Link to this
60 days to PCI? Take that to the (blood) bank
So what? - Here is a non-Black Hat news item, which is a shocker. It seems that Ingrian is pushing a 60 day program to help companies get PCI compliant. I hate this kind of marketing. Really really hate it. First, it's disingenuous. Not knowing anything about your environment, maybe you can get to PCI in 60 days, maybe you can't. I guess you could install Ingrian's product in 60-days, but to make a claim about PCI compliance? Let's go over this again, you CAN'T buy compliance. There are too many moving parts. The whole thing seems fishy to me. So I advise everyone to ignore this. As opposed to taking the next 60 days to install a product that can maybe help you, use the two months to actually get your security program in gear. And I just couldn't wait for my "security marketing gone wild" series to talk about this. It's that annoying to me.
Link to this
The Laundry List
- You go where the money is, even if it makes no sense. Tim Wilson rails on the idea of a CFO driven security program, but I'm rather focus on getting it done - not who gets the credit. - Dark Reading blog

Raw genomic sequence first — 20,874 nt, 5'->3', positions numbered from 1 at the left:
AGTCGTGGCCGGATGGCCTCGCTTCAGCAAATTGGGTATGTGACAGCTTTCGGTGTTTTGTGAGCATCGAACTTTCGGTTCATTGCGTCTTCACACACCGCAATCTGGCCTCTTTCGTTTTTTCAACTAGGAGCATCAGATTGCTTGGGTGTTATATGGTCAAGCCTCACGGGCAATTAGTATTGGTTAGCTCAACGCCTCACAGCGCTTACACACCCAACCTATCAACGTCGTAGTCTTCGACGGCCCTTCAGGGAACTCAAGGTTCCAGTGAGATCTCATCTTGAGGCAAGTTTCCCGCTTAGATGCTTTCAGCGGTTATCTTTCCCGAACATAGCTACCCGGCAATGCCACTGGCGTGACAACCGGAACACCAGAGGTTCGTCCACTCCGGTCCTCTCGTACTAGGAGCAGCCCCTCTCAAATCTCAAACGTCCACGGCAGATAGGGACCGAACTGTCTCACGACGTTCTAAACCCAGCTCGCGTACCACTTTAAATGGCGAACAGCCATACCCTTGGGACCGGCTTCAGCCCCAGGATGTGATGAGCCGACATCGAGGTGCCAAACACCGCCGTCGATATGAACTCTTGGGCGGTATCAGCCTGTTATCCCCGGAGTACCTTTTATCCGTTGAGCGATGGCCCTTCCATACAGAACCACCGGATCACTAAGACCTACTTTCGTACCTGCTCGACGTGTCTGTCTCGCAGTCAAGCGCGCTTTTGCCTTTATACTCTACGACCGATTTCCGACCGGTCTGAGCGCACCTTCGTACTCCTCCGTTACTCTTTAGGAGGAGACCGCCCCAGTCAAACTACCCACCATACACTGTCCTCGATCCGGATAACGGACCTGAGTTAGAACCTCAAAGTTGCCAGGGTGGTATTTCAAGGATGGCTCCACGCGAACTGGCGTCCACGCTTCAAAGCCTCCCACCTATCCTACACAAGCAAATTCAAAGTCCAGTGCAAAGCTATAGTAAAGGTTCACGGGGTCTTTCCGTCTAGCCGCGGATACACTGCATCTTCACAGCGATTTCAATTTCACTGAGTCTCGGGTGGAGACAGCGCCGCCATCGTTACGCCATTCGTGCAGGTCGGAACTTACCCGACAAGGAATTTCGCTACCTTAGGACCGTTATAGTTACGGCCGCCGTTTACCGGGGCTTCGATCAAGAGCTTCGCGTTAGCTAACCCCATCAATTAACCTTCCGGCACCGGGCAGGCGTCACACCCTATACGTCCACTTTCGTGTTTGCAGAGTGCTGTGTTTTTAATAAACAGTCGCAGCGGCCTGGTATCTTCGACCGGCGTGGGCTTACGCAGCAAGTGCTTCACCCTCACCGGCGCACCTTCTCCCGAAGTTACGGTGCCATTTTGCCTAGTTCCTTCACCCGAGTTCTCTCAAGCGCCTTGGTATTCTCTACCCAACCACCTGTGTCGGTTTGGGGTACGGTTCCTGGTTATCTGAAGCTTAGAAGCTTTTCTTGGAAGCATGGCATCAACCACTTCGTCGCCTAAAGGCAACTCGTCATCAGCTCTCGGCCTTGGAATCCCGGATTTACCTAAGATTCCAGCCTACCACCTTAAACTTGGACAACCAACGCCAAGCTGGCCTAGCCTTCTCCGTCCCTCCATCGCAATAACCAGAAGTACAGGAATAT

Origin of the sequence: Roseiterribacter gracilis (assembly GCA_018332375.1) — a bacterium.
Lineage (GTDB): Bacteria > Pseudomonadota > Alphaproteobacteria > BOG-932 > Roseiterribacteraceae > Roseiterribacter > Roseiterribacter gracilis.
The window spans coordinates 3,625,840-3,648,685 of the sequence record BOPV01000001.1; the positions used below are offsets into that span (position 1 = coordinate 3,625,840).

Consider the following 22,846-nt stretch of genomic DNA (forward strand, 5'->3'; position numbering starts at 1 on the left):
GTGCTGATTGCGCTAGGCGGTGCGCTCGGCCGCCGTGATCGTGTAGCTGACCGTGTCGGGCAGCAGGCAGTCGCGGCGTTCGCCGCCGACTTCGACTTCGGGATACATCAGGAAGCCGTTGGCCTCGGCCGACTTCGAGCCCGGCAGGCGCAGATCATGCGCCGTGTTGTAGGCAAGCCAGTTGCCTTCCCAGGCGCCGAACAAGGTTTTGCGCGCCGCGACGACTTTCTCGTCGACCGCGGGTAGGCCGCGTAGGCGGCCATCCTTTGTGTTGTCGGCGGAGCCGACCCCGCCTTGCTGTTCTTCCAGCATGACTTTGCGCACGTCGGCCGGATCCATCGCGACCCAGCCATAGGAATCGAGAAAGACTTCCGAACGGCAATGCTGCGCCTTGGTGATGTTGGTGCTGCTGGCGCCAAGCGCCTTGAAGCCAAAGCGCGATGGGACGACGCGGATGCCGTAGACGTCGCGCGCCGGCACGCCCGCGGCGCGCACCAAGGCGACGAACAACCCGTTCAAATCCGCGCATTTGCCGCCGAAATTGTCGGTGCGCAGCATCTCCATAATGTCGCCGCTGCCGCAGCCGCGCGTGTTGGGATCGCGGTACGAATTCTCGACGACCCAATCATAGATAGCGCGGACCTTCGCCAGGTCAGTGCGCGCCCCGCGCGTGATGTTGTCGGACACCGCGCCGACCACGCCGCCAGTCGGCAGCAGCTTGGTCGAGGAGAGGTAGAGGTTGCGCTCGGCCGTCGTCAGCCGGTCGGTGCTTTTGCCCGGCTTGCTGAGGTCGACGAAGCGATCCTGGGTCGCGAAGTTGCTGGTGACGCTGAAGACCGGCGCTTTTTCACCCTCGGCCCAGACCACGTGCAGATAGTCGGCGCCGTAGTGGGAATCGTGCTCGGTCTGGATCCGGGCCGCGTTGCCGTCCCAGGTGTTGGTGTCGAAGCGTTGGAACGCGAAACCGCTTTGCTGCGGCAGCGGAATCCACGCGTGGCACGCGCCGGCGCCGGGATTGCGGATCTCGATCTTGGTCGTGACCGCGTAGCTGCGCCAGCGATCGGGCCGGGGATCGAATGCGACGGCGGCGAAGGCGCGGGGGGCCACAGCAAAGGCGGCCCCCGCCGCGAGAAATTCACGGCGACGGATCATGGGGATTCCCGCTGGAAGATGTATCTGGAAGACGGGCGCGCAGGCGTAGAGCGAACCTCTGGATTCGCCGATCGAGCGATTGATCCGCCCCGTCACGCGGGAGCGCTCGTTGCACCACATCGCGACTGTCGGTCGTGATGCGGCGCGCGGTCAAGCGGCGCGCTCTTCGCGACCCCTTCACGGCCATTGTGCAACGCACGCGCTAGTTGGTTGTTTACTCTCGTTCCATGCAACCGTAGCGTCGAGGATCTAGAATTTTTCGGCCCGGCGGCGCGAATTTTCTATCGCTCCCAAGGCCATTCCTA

- These guys found the CFO. Perimeter raises another $50 million. MSS consolidation will continue. - Perimeter release
- Clearswift breaks new ground? Maybe for them, but having a common web and email management console isn't exactly new. - Clearswift release
- Q1 gets some Incite. Yes, I was the first victim of their Englishman, Irishman, and analyst podcasts. Good stuff here, if I do say so myself. - Q1 release
Top Blog Postings
that's a hot seat you have there
Ravi Char channels the Pragmatic CSO in this post about the importance of having your incident response chops in working order. He's exactly right and given that I'm surrounded in Vegas by some of the greatest hacking and security research talent around, it's probably a good idea to once again revisit your process, procedures and make sure you are ready for the inevitable issue. Remember, these folks can break your stuff. Period. So you better be ready to respond and react faster.
Link to this
Virtualization is like anything else, it will be broken
As I mentioned above, Black Hat has become quite the press fiesta. So it's not surprising, with VMWare's imminent IPO that someone would do some research to figure out how to break a hypervisor. And this time it's not even Matasano Thomas. It's Ed Skoudis. PaulDotCom does a good job of summing up the research and it's potential impact. Nothing is foolproof, so it's just a matter of time before someone figures out how to own a hypervisor. What do we do about it? Nothing yet. Virtualization is good, it saves money. Yet take some architectural precautions. Probably don't run a very valuable database server on the same physical box as an externally facing web server. Duh! But let's not over-react either. Let's just watch how things develop and take action when necessary.
Link to this